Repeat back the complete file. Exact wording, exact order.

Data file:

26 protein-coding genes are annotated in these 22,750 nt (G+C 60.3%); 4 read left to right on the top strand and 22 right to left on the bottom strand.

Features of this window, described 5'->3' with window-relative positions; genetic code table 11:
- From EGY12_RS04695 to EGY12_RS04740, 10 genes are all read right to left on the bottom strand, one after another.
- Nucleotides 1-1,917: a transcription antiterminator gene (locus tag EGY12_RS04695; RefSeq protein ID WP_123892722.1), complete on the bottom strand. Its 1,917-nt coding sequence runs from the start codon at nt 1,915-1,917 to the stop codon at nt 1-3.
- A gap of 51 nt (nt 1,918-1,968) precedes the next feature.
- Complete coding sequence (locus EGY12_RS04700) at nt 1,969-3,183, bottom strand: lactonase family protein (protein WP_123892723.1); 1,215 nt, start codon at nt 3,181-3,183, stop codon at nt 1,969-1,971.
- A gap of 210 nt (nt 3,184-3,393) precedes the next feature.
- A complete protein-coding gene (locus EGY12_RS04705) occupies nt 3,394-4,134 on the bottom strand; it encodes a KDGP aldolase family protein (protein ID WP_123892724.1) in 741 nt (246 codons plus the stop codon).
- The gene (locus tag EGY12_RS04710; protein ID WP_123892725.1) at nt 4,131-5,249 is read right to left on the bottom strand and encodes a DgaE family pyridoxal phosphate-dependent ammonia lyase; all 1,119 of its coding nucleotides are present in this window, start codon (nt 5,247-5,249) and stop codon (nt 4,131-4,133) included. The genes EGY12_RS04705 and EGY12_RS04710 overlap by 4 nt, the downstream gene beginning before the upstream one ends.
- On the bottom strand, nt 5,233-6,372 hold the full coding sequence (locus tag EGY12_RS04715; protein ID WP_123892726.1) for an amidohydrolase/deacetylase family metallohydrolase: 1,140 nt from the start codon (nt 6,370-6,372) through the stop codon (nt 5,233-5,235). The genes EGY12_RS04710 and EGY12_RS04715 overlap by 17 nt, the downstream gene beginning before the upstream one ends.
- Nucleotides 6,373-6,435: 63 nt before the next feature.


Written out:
26 protein-coding genes are annotated in these 22,750 nt (G+C 60.3%); 4 read left to right on the top strand and 22 right to left on the bottom strand.

Features of this window, described 5'->3' with window-relative positions; genetic code table 11:
- From EGY12_RS04695 to EGY12_RS04740, 10 genes are all read right to left on the bottom strand, one after another.
- Nucleotides 1-1,917: a transcription antiterminator gene (locus tag EGY12_RS04695; RefSeq protein ID WP_123892722.1), complete on the bottom strand. Its 1,917-nt coding sequence runs from the start codon at nt 1,915-1,917 to the stop codon at nt 1-3.
- A gap of 51 nt (nt 1,918-1,968) precedes the next feature.
- Complete coding sequence (locus EGY12_RS04700) at nt 1,969-3,183, bottom strand: lactonase family protein (protein WP_123892723.1); 1,215 nt, start codon at nt 3,181-3,183, stop codon at nt 1,969-1,971.
- A gap of 210 nt (nt 3,184-3,393) precedes the next feature.
- A complete protein-coding gene (locus EGY12_RS04705) occupies nt 3,394-4,134 on the bottom strand; it encodes a KDGP aldolase family protein (protein ID WP_123892724.1) in 741 nt (246 codons plus the stop codon).
- The gene (locus tag EGY12_RS04710; protein ID WP_123892725.1) at nt 4,131-5,249 is read right to left on the bottom strand and encodes a DgaE family pyridoxal phosphate-dependent ammonia lyase; all 1,119 of its coding nucleotides are present in this window, start codon (nt 5,247-5,249) and stop codon (nt 4,131-4,133) included. The genes EGY12_RS04705 and EGY12_RS04710 overlap by 4 nt, the downstream gene beginning before the upstream one ends.
- On the bottom strand, nt 5,233-6,372 hold the full coding sequence (locus tag EGY12_RS04715; protein ID WP_123892726.1) for an amidohydrolase/deacetylase family metallohydrolase: 1,140 nt from the start codon (nt 6,370-6,372) through the stop codon (nt 5,233-5,235). The genes EGY12_RS04710 and EGY12_RS04715 overlap by 17 nt, the downstream gene beginning before the upstream one ends.
- Nucleotides 6,373-6,435: 63 nt before the next feature.